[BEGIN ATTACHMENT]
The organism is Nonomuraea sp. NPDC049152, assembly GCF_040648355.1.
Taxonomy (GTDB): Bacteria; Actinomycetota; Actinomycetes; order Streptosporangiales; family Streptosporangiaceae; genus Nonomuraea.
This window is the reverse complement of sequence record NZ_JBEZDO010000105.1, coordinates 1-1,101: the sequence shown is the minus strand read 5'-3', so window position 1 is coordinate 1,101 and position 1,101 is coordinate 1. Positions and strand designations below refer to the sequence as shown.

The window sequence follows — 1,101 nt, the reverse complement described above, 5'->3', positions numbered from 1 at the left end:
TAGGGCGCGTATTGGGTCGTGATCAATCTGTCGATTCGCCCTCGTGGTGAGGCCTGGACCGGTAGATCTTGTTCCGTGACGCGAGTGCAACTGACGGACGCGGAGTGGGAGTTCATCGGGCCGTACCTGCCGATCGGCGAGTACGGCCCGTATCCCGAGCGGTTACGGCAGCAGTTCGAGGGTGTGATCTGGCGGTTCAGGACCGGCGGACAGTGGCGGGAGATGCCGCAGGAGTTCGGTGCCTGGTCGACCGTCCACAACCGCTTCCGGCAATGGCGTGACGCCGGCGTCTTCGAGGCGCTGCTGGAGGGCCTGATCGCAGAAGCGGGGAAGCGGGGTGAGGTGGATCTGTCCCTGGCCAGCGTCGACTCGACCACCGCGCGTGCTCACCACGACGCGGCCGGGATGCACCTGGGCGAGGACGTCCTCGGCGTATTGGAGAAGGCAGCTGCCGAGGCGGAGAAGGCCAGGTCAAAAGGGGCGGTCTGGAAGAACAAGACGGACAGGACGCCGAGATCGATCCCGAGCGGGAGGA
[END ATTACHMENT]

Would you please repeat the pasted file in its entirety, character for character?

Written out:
The organism is Nonomuraea sp. NPDC049152, assembly GCF_040648355.1.
Taxonomy (GTDB): Bacteria; Actinomycetota; Actinomycetes; order Streptosporangiales; family Streptosporangiaceae; genus Nonomuraea.
This window is the reverse complement of sequence record NZ_JBEZDO010000105.1, coordinates 1-1,101: the sequence shown is the minus strand read 5'-3', so window position 1 is coordinate 1,101 and position 1,101 is coordinate 1. Positions and strand designations below refer to the sequence as shown.

The window sequence follows — 1,101 nt, the reverse complement described above, 5'->3', positions numbered from 1 at the left end:
TAGGGCGCGTATTGGGTCGTGATCAATCTGTCGATTCGCCCTCGTGGTGAGGCCTGGACCGGTAGATCTTGTTCCGTGACGCGAGTGCAACTGACGGACGCGGAGTGGGAGTTCATCGGGCCGTACCTGCCGATCGGCGAGTACGGCCCGTATCCCGAGCGGTTACGGCAGCAGTTCGAGGGTGTGATCTGGCGGTTCAGGACCGGCGGACAGTGGCGGGAGATGCCGCAGGAGTTCGGTGCCTGGTCGACCGTCCACAACCGCTTCCGGCAATGGCGTGACGCCGGCGTCTTCGAGGCGCTGCTGGAGGGCCTGATCGCAGAAGCGGGGAAGCGGGGTGAGGTGGATCTGTCCCTGGCCAGCGTCGACTCGACCACCGCGCGTGCTCACCACGACGCGGCCGGGATGCACCTGGGCGAGGACGTCCTCGGCGTATTGGAGAAGGCAGCTGCCGAGGCGGAGAAGGCCAGGTCAAAAGGGGCGGTCTGGAAGAACAAGACGGACAGGACGCCGAGATCGATCCCGAGCGGGAGGA